While much has been written in the last three decades about Jewish life in postwar Germany, Harry Maor's 1961 dissertation remains the most detailed and valuable study of the reconstruction of Jewish communities in the years immediately following 1945.
In three separate sections he analyzes the historical background of the Jews in Germany, their demographic development, and the ways in which they identified themselves as an ethnic group and religious community. Maor describes the paradox whereby Germany became a temporary safe haven for Jewish refugees from Eastern Europe after the war. With the end of the Allied administration in Germany and the establishment of the State of Israel, most Jewish Displaced Persons eventually left Germany. Maor's study focuses on the few who stayed, on those who built new Jewish communities along with Jews who had survived the war in Germany and others who returned from exile.
Using previously unavailable data about the geographical distribution and professional activities of postwar German Jews, most of whom lived from small business or retirement money, Maor compares their situation to that of prewar German Jews. While Berlin had suffered an enormous loss, hosting only about 5% of its former Jewish population, other cities like Munich, were up to about 30% or 40% of their prewar Jewish population. Maor also documents the different geographical distribution of German Jews, most of whom lived in the West and North, and East European Jews who lived mostly in the South. Maor's study goes on to analyze the organizational structure of postwar German Jewry and the path that led to the establishment of the Central Council of Jews in Germany. In discussing the issue of identity, Maor points to the surprisingly high rate of mixed marriages in postwar Germany.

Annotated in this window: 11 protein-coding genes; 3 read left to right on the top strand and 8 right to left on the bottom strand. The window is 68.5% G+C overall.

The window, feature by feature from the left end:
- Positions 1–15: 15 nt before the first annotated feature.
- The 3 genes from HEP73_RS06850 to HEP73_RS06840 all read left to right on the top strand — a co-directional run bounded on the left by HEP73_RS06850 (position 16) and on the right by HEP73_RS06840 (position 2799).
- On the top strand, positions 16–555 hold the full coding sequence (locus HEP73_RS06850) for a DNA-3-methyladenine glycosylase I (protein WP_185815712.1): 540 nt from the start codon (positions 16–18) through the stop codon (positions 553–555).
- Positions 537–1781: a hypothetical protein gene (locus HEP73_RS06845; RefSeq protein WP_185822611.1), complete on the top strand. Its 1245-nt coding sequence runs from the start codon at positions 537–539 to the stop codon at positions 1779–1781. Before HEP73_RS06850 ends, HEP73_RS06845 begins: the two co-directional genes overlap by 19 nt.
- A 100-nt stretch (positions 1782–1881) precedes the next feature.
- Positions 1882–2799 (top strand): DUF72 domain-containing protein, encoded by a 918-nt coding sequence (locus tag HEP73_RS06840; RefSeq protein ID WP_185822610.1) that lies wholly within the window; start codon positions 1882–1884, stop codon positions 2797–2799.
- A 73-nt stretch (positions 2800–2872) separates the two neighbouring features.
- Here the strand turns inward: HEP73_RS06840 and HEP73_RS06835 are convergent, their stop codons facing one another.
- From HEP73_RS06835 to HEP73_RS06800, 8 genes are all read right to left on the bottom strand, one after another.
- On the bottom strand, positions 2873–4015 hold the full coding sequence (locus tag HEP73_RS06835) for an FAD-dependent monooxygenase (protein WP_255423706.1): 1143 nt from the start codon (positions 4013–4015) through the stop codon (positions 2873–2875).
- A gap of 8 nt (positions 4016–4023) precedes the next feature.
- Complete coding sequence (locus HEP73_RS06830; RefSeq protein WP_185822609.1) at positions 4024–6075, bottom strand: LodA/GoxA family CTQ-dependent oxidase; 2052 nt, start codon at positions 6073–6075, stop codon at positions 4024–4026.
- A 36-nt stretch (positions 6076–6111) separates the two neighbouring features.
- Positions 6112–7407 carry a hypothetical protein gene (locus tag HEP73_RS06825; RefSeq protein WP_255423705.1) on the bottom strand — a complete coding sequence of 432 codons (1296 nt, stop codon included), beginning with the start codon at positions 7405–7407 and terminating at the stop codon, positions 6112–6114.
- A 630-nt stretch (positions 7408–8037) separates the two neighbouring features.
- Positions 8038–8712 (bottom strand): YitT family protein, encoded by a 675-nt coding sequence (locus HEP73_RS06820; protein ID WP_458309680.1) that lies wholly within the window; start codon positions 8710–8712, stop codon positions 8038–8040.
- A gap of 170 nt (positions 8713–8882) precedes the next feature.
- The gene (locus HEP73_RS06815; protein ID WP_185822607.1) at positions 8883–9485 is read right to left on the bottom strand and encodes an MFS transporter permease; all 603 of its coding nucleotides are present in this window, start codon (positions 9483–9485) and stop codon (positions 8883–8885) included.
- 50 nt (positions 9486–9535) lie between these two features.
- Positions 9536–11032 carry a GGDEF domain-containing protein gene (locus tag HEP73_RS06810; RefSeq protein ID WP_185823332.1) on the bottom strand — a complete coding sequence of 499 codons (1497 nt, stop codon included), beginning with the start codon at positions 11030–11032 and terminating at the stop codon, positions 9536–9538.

Many of the problems indicated by Maor for the 1950s are still relevant today, such as the need to import leadership in the form of Rabbis and teachers. His somewhat optimistic outlook is more relevant today than ever given the recent wave of immigration from Eastern Europe, a development that Maor himself of course could not have anticipated. As German Jewry confronts a new historical situation today, Maor’s pioneering study deserves a broad readership among all those concerned with the German-Jewish past.
Harry Maor (1914 - 1982), childhood in Munich and schooling at the Hoechberg Jewish Teachers' Institute near Wuerzburg. 1933 -1953 in Palestine/Israel, private teacher and social worker. 1953 -1963 again in Germany, first editor at the Juedische Allgemeine Wochenzeitung, the General Jewish weekly newspaper in Germany, later director of services for Jewish youth at the Central Welfare Office of the Jews in Germany. 1961 Ph.D. (Sociology) Mainz University. 1963 - 1972 worked as a teacher and translator in Germany, Israel and Canada. 1970 he became Privatdozent at the University of Heidelberg. 1972-1979 Professor at the Gesamthochschule in Kassel. 1979 retirement and return to Israel.
Dr. Maor wrote "Soziologie der Sozialarbeit" (Sociology of Social Work), (Kohlhammer,
1975) and edited with Ruth Deutscher and Gerhard Fieseler "Lexikon der sozialen
Arbeit" (Dictionary of Social Work) (Kohlhammer, 1978).